A pilot boat is a type of boat used to transport pilots between land and the inbound or outbound ships that they are piloting. The word pilot probably came from Middle French pilot, pillot, from Italian piloto, from Late Latin pillottus; perhaps ultimately from Ancient Greek πηδόν (pēdón, "blade of an oar, oar"). However, the work functions of the maritime pilot go back to Ancient Greece and Roman times, when locally experienced harbour captains, mainly local fishermen, were employed by incoming ships captains to safely bring into port their trading vessels. Eventually, in light of the need to regulate the act of pilotage and ensure pilots had adequate insurance, the harbours themselves licensed pilots for each harbour.Although licensed by the harbour to operate within their jurisdiction, pilots were generally self-employed, meaning that they had to have quick transport to get them from the port to the incoming ships. As pilots were often still dual-employed, they used their own fishing boats to reach the incoming vessels. But fishing boats were heavy working boats, and filled with fishing equipment, and so a new type of boat was required. Early boats were developed from single masted cutters and twin masted yawls, and latterly into the specialist pilot cutter. These were effectively light-weight and over powered single masted boats with large steeply angled keels, making them deep draft under power and shallow draft in lighter sail. If legend is to be believed, the first official Bristol Channel pilot was barge master George James Ray, appointed by the Corporation of Bristol in May 1497 to pilot John Cabot's Matthew from Bristol harbour to the open sea beyond the Bristol channel. In 1837 Pilot George Ray guided Brunel's SS Great Western, and in 1844 William Ray piloted the larger SS Great Britain on her maiden voyage. More info on the type is welcome!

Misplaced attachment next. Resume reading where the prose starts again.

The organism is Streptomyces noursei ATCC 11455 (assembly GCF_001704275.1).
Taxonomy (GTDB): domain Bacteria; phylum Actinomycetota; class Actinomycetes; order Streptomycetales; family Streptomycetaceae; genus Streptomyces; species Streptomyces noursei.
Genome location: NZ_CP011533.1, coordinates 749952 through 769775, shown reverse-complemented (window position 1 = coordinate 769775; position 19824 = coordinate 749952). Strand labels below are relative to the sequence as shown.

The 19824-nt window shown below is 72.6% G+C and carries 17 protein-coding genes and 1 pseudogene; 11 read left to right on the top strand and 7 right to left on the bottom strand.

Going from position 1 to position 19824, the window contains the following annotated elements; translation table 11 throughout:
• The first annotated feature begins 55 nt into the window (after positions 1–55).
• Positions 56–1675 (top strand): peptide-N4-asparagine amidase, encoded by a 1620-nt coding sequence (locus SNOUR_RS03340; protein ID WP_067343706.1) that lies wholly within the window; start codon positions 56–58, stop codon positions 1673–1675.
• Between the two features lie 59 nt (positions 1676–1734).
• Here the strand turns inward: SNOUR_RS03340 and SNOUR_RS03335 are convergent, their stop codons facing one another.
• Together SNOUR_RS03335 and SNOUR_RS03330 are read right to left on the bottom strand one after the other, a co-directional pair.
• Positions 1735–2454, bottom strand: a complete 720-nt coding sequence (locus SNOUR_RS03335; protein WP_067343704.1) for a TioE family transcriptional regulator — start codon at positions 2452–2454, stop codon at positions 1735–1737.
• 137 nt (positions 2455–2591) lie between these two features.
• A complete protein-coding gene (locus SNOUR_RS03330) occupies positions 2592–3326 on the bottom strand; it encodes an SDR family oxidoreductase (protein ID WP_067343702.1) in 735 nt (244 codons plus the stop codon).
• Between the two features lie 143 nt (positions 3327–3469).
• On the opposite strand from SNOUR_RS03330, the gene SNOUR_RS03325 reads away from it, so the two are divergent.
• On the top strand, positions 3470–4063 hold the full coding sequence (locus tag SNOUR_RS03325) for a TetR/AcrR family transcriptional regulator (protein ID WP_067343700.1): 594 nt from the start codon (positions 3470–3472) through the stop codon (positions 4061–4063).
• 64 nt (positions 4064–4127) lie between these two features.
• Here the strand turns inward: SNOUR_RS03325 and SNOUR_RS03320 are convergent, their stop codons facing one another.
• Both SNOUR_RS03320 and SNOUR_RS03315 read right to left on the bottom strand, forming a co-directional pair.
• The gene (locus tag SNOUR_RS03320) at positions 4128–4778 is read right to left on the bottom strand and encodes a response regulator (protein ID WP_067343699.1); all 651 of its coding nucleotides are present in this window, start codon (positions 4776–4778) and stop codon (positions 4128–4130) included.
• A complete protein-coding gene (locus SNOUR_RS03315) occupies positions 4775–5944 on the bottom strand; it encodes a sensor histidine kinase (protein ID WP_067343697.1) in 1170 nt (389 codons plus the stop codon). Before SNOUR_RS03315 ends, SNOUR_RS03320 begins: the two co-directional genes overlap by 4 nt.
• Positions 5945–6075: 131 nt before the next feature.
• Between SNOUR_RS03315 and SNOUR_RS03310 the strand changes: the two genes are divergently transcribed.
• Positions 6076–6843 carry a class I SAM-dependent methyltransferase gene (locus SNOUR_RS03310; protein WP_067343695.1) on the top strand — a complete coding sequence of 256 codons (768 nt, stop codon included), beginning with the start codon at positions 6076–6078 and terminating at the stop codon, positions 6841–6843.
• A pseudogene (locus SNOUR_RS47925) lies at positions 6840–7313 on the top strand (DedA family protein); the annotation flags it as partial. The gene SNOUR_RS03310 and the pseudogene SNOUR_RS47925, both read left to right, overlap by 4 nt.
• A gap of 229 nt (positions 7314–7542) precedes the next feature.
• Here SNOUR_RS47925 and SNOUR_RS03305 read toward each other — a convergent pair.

Great Britan 2015;100g;SG?
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